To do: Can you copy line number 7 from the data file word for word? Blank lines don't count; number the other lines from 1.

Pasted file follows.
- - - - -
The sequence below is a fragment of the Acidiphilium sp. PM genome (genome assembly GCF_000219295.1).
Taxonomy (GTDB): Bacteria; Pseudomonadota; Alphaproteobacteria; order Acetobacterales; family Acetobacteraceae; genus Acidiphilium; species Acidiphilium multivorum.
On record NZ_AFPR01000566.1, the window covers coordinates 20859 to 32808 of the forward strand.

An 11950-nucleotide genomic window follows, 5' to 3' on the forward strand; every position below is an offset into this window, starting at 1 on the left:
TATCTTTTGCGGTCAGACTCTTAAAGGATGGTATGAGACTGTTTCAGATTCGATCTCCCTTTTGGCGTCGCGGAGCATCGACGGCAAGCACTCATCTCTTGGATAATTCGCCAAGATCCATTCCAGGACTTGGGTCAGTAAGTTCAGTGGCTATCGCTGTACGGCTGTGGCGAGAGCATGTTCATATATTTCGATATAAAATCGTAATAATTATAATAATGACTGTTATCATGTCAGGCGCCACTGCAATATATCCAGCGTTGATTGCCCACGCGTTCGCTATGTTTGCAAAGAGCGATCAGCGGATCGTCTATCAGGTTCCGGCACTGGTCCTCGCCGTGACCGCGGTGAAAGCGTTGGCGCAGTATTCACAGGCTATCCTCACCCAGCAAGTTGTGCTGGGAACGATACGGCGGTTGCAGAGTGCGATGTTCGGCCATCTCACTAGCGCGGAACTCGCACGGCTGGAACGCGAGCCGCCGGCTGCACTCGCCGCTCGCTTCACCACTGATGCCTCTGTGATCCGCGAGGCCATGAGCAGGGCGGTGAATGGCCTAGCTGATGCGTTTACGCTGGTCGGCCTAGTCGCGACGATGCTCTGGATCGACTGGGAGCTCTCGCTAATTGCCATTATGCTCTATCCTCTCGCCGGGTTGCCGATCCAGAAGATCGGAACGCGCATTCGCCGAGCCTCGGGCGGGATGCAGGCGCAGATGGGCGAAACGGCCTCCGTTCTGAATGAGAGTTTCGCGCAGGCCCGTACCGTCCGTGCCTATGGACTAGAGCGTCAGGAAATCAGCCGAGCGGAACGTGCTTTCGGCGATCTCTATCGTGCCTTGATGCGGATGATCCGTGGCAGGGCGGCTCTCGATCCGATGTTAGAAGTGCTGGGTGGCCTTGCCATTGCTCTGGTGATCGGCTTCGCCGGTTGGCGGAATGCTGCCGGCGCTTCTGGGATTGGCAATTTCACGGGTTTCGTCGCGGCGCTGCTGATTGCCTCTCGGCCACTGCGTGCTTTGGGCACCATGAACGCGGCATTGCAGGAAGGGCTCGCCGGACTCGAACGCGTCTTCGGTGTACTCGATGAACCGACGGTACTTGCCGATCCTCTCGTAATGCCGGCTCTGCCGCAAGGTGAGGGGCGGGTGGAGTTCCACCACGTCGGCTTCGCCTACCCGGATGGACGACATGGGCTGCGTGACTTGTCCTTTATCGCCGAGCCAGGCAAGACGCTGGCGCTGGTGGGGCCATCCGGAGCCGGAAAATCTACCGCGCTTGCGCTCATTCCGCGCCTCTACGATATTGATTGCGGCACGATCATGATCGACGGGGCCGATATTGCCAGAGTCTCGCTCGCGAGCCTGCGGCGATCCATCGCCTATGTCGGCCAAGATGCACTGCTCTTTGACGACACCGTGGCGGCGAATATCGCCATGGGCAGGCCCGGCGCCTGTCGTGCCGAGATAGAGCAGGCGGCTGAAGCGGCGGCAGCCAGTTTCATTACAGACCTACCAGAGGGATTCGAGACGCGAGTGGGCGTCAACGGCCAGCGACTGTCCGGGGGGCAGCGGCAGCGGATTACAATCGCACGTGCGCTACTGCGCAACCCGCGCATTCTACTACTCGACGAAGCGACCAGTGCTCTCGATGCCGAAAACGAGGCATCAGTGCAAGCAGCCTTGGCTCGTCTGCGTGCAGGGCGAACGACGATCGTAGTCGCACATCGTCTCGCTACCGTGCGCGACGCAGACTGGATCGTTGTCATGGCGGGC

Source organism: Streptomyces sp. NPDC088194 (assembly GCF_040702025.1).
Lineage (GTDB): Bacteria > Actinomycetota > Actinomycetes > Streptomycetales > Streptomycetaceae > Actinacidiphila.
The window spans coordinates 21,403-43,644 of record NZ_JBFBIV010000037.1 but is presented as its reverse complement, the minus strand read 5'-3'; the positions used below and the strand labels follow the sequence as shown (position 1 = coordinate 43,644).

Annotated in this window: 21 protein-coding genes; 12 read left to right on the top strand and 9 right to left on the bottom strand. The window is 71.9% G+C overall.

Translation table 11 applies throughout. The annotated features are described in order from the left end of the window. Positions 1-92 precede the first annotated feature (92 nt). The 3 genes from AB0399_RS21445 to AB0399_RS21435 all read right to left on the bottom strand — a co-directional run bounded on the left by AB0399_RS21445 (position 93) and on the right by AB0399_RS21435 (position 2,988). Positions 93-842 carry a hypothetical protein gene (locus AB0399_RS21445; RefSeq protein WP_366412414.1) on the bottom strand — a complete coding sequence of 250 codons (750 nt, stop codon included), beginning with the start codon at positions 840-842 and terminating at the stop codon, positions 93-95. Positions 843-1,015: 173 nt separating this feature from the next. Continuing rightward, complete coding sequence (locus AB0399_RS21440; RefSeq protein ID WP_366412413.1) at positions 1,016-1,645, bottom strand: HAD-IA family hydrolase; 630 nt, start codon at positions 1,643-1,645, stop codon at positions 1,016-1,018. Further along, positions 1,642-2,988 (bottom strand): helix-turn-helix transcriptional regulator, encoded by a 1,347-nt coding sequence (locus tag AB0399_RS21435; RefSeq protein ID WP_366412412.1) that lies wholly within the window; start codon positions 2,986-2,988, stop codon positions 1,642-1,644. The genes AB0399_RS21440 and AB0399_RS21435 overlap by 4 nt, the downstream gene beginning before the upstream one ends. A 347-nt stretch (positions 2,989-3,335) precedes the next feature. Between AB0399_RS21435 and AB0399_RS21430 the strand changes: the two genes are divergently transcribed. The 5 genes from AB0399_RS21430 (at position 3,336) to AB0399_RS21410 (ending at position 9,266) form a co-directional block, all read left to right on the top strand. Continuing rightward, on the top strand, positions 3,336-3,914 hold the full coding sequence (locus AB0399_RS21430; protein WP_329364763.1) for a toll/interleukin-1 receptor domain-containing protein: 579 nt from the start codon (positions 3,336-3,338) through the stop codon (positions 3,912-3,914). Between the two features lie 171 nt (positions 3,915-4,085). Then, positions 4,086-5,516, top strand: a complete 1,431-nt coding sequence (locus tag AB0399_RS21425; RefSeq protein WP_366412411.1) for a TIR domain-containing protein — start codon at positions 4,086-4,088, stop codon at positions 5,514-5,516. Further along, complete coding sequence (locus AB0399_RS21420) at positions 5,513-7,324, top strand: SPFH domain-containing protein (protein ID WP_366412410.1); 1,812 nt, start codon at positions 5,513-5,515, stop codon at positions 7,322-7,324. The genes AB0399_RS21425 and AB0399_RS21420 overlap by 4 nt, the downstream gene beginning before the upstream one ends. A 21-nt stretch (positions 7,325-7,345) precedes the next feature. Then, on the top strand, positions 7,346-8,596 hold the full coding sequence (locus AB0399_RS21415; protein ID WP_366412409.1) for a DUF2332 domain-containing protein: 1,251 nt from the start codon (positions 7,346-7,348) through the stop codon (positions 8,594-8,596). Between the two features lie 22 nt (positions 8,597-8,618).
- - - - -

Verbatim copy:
Lineage (GTDB): Bacteria > Actinomycetota > Actinomycetes > Streptomycetales > Streptomycetaceae > Actinacidiphila.